Financial regulators have some capabilities to stop market abuse. The Financial Conduct Authority (FCA) has powers under the Market Abuse Regulations (MAR) to prevent Market Abuse. To quote from the FCA: “Market abuse is a concept that encompasses unlawful behaviour in the financial markets and, for the purposes of this Regulation, it should be understood to consist of insider dealing, unlawful disclosure of inside information and market manipulation”. That covers a wide spread of media and covers the use of bulletin boards to disseminate false information. In reality although the FCA’s Handbook would appear to give it powers over market manipulation where false or inaccurate information is being published with the purpose of affecting share prices, the FCA seems remarkably reluctant to use those powers. In addition, there is the question where the story is complex (as most financial ones are), whether the treatment is fair or not. That is often a matter of judgement and can be disputed for a long time before any conclusion is reached. Financial regulators are typically unwilling to get into such minefields. Investigating such matters can take large resources in any regulator when they often have more obvious and urgent frauds to deal with, and very limited resources to pursue them.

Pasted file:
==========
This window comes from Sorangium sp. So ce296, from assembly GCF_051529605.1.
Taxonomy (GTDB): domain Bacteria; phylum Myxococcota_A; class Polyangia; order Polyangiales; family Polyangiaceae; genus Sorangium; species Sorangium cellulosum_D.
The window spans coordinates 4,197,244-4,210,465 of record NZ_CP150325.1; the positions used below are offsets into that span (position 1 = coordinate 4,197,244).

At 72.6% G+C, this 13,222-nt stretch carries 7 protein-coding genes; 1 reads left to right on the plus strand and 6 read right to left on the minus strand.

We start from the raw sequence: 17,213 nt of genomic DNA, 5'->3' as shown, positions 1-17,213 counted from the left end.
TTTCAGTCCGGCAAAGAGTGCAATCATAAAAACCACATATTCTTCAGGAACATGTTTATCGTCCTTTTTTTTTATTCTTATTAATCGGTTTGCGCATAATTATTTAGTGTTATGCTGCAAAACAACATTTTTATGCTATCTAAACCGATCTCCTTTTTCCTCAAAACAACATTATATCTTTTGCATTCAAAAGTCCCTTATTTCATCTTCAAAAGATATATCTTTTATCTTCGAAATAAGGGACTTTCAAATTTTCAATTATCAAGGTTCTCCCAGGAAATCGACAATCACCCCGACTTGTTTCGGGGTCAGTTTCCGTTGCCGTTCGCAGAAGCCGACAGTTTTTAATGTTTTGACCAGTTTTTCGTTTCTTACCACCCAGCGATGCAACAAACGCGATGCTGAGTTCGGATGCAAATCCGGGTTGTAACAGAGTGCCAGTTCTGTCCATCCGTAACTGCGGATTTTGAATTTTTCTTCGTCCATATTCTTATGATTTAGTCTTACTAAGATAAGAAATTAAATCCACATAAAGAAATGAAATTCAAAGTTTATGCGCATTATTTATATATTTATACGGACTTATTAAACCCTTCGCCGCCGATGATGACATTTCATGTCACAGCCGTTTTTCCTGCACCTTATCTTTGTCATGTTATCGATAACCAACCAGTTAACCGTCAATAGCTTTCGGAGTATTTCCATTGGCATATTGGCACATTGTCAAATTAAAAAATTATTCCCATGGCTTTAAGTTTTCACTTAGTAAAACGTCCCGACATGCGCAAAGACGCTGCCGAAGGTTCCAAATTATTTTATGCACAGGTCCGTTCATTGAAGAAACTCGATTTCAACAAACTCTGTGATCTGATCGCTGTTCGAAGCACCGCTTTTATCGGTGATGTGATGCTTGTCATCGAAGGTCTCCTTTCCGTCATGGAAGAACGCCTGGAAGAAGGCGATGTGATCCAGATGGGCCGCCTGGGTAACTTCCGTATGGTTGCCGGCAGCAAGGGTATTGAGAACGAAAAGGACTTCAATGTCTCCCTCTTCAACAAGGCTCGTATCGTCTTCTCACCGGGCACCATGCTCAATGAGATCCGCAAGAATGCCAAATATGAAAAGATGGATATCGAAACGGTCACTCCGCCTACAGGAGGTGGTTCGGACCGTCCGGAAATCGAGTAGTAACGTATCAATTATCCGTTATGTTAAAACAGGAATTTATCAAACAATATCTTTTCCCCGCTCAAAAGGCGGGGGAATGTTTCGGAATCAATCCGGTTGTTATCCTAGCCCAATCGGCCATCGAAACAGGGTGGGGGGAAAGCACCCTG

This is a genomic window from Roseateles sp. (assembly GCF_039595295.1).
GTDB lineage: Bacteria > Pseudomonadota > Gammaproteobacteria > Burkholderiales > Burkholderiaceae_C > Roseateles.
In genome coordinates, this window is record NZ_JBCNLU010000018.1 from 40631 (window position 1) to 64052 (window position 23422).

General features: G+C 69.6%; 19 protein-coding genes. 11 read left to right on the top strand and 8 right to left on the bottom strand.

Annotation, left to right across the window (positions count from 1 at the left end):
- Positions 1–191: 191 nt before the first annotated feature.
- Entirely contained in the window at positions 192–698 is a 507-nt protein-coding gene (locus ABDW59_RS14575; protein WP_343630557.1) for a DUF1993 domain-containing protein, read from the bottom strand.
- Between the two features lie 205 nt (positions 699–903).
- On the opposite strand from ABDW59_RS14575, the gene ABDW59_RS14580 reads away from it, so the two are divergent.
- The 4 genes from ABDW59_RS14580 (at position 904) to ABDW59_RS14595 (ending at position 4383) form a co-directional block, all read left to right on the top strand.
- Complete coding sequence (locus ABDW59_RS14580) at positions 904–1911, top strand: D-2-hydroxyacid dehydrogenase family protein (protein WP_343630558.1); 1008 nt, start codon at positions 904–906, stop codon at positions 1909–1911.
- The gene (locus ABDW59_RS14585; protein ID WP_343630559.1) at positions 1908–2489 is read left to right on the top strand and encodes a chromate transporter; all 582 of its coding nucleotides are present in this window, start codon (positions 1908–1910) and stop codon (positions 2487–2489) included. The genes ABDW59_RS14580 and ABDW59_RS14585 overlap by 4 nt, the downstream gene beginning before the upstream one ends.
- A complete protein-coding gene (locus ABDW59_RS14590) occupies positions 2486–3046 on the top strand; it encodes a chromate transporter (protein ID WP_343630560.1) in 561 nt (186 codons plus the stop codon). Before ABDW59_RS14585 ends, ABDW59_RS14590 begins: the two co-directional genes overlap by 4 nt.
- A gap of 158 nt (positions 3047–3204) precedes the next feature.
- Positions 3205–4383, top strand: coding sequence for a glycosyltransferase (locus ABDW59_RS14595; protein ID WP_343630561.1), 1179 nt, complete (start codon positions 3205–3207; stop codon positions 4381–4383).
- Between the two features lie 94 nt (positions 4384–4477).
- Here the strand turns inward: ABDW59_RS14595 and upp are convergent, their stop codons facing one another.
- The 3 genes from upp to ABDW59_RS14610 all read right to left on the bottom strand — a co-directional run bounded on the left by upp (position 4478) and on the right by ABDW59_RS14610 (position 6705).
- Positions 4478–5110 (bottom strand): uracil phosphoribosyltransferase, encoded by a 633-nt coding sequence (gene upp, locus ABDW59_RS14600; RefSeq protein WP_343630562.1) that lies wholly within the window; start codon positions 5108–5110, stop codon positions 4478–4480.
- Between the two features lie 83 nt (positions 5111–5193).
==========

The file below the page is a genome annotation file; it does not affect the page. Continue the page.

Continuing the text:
You can see from all of the above that there are very limited deterrents to those seeking to profit from alleged failings in companies, and even fewer deterrents to ensure that what they promote to the public is always accurate, fair and reasonable.